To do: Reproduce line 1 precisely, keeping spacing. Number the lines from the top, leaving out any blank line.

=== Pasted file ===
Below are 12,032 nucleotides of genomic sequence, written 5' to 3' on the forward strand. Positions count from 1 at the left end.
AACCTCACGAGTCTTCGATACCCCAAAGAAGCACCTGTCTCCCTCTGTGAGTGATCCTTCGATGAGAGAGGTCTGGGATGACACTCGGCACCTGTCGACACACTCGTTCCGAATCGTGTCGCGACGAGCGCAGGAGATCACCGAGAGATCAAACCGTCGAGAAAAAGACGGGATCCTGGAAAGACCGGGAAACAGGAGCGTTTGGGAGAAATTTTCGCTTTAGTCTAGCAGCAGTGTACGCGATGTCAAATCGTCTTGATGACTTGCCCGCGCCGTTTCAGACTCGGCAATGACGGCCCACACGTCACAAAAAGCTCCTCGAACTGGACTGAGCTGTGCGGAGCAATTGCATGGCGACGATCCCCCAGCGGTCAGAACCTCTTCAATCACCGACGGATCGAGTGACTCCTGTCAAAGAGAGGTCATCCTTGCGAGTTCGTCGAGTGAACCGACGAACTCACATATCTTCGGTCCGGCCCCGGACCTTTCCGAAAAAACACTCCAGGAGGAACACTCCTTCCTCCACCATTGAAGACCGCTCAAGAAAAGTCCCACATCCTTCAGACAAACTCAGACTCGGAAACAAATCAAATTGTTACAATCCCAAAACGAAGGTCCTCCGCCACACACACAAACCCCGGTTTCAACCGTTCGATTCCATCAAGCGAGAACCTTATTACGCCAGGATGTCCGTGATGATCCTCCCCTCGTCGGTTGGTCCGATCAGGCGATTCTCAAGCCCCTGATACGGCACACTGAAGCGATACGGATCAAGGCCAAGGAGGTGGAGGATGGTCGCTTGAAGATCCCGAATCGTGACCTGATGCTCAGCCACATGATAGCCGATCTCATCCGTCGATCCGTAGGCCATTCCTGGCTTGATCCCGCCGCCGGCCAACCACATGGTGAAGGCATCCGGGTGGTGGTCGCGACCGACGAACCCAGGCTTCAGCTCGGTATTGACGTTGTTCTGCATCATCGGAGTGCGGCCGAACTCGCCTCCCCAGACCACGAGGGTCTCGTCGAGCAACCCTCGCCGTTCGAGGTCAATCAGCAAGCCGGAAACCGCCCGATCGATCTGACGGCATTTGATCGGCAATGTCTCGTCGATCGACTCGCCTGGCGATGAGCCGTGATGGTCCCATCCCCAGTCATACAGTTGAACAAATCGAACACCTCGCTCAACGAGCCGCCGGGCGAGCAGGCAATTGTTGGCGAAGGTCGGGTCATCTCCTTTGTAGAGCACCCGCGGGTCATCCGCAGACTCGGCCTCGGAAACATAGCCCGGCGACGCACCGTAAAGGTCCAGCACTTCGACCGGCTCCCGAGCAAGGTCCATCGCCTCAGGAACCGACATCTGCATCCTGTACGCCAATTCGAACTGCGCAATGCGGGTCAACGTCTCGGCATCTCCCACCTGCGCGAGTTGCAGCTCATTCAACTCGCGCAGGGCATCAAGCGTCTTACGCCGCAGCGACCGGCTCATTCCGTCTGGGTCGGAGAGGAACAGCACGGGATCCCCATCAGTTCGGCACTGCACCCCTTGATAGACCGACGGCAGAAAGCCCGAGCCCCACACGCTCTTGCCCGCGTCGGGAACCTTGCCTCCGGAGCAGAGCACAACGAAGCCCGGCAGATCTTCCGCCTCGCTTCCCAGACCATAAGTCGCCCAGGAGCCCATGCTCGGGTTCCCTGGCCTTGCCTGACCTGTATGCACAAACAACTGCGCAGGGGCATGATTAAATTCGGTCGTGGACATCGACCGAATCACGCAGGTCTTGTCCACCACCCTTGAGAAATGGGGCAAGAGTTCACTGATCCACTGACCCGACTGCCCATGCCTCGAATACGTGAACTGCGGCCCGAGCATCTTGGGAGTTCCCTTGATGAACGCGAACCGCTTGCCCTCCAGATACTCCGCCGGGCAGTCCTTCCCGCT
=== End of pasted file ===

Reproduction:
Below are 12,032 nucleotides of genomic sequence, written 5' to 3' on the forward strand. Positions count from 1 at the left end.